Ready to roll
Durango Mesa Park Foundation pledges $5M toward 'world-class' bike park
Missy Votel - 04/08/2021
Hold onto your handlebars – it looks like Durango is upping its cycling game. The region is now $5 million closer to realizing its dream of a world-class bike park with the help of the Durango Mesa Park Foundation. The nonprofit foundation announced the investment last week, saying it will go toward beginning the necessary infrastructure, design, planning and construction of what it says will be Colorado’s largest, most comprehensive bike park.
The bike park would be located on the 1,850-acre Durango Mesa, southeast of town. Formerly known as Ewing Mesa, the parcel was bought for $14 million by Mercury Payments founder Mark Katz in 2015. The intention was to gift the land to the community for arts, cultural, educational and recreational uses. In 2019, Katz conveyed ownership of the land to the Durango Mesa Park Foundation, which laid out its vision for the bike park last Wednesday.
Plans include “intentionally built” trails and features meant to attract events to the region while also enhancing options for locals. Features would include:
- Progressive, flow and pump track features
- Specific-use trails for hiking, running, mountain biking, e-bikes and entry-level riders
- Specific trail for the Colorado High School Cycling League State Championships
- Covered BMX track
- Running venue to host events, training and races
- High-altitude Olympic-level training facility
- Adaptive sports facility and bike features
- National and World Cup cycling venue for training and racing
- Trails for hosting Union Cycliste Internationale (UCI) sanctioned e-bike racing
The hope, according to the Foundation’s Board of Directors, is to put Durango back on the international cycling map while offering an asset to the community. “Having trails and features that are designed and constructed in partnership with race promoters will give us a huge advantage in attracting events that will positively impact the community and establish Durango and La Plata County as a world-class racing and training destination,” Foundation board member Gaige Sippy said. “Developing a purpose-built venue will allow for ease of approval, setup and specific amenities to make event planning streamlined.”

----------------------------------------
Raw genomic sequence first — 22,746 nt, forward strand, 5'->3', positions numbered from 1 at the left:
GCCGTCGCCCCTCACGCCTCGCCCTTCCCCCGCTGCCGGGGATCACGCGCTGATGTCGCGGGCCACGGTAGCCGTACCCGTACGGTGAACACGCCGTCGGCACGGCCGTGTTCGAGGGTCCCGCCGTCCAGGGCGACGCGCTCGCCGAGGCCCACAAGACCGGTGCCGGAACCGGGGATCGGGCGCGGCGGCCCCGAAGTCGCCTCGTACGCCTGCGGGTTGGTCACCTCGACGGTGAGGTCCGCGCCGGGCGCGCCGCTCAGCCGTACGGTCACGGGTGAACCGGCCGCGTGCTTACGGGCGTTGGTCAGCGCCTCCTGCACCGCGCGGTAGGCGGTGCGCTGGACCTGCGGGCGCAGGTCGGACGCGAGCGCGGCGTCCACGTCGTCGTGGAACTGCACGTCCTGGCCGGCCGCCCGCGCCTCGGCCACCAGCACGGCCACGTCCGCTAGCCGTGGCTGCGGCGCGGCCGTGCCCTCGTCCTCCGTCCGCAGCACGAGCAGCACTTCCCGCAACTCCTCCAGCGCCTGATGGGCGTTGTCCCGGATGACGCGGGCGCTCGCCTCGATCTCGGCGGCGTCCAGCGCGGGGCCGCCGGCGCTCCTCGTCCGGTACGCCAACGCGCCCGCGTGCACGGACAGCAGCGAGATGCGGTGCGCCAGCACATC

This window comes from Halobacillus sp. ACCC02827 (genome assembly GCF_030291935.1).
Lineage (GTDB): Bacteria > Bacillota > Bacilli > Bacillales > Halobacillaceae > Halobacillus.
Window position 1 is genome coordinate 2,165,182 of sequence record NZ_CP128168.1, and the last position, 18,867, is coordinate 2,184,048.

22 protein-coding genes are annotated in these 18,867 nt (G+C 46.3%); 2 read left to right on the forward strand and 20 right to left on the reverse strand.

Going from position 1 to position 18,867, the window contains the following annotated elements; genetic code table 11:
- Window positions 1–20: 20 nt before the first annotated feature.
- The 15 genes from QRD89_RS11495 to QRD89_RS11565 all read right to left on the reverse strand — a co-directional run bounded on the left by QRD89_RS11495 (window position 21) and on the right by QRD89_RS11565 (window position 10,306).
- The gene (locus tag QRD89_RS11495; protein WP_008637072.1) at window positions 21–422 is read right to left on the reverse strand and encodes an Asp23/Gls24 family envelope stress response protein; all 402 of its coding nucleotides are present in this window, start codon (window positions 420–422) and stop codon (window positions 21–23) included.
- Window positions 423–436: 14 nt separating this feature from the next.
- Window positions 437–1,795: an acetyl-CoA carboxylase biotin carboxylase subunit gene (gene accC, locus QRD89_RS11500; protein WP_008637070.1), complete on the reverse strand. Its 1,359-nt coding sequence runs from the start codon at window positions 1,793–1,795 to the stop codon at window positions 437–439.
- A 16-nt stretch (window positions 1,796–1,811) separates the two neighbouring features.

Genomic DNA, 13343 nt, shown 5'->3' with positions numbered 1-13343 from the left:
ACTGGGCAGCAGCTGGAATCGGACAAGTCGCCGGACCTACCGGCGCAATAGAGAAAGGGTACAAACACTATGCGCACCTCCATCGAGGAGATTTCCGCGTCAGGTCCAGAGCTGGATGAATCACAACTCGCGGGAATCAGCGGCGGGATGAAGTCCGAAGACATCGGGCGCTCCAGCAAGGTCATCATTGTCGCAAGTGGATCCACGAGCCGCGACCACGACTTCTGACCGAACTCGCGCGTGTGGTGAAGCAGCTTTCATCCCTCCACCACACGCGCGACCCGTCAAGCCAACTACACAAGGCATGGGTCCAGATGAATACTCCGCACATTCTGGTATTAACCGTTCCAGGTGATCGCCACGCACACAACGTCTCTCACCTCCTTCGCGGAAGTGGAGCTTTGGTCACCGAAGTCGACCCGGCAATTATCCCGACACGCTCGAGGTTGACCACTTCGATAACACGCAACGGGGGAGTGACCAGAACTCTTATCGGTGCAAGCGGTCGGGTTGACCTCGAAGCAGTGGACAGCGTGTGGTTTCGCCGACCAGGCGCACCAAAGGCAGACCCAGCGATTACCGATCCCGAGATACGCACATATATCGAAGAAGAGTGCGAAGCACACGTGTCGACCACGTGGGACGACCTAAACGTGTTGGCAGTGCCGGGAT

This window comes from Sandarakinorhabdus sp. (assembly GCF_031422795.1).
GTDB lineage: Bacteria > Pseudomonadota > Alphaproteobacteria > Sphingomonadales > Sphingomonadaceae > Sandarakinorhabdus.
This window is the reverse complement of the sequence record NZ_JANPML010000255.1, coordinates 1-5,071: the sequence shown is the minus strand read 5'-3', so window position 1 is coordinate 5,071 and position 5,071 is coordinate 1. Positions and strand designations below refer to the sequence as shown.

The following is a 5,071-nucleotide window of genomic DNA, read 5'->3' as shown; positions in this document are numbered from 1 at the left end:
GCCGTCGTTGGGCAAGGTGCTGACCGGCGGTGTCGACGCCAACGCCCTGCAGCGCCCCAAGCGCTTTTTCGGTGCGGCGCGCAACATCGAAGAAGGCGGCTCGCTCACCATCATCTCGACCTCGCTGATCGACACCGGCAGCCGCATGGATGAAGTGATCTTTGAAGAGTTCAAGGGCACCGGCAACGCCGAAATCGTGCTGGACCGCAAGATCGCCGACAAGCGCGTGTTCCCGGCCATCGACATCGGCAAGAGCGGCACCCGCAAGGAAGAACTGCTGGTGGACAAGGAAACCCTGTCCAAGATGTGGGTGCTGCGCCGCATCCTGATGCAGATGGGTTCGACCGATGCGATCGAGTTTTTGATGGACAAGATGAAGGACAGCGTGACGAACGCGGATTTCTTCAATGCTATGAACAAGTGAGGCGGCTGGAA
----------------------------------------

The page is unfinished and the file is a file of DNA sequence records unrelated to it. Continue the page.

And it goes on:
While the bike park will be designed for Olympic-caliber competition, there will also be an emphasis on beginner trails, as well as trails for the adaptive sports community.
“It’s important to the Foundation that we create an inclusive environment for all levels of riders, runners, hikers and nature seekers,” Sippy said. He added that trails will be planned for specific uses whenever possible, such as trails dedicated to runners/hikers, bikes, equestrians and even e-bikes. “We want to create a park where every age and ability of Durango resident and visitor will feel welcome,” he said. “We want to encourage everyone to treat Durango Mesa Park as their own personal playground once we’re open.”
The Foundation is leading the effort with the City of Durango, La Plata County and other partners to plan and develop 800 acres of the property, leaving the rest as open space. In addition to trails, other planned amenities include a music and cultural event venue, a new and expanded La Plata County Fairgrounds, disc golf course, dog park and outdoor sports complex with sports fields in the future.
The County began planning for the new fairgrounds in 2016, and the city began working on its plan for the area, which included a bike park, in 2018. The estimated cost for both plans came in at $150 million. As a result, all three parties laid out a strategy to tackle the project in smaller, more financially digestible phases. The first phase, which includes the bike park as well as the start of fairgrounds construction and infrastructure such as road improvements, restrooms and water supply, is budgeted at $15 million. According to the foundation, these improvements are the critical first step in “unlocking” future amenities and getting the park open to the public.
However, with $5 million from the Foundation for the bike park and $5 million allocated from the County for initial construction on the fairgrounds and its share of infrastructure, the process at the City is moving more slowly. The City had originally set aside funds for construction of the bike park, so with the Foundation taking over that, the money could be allocated for another use. Sippy said no additional taxpayer money would be needed to complete Phase 1, but he called on the community to let City leaders know how vital the project is. “We need to talk to our public officials about why Durango Mesa Park is an important community asset,” Sippy said. “We need the City to partner with us on the infrastructure, something they do very well. You don’t get these deals often.”
With financial support from the City, the Foundation believes work could begin this year.
“Initial investments will pay huge dividends in the short and long term, both from an economic standpoint as well as contributing to quality of life,” Foundation Executive Director Moira Montrose Compton said. “We continue to work with our partners at La Plata County and the City of Durango to support important infrastructure investments as well as future phases. We intend for this to be the beginning of a number of successful public/private partnerships that will benefit our community for generations to come.”
For more about Durango Mesa Park, go to: durangomesapark.org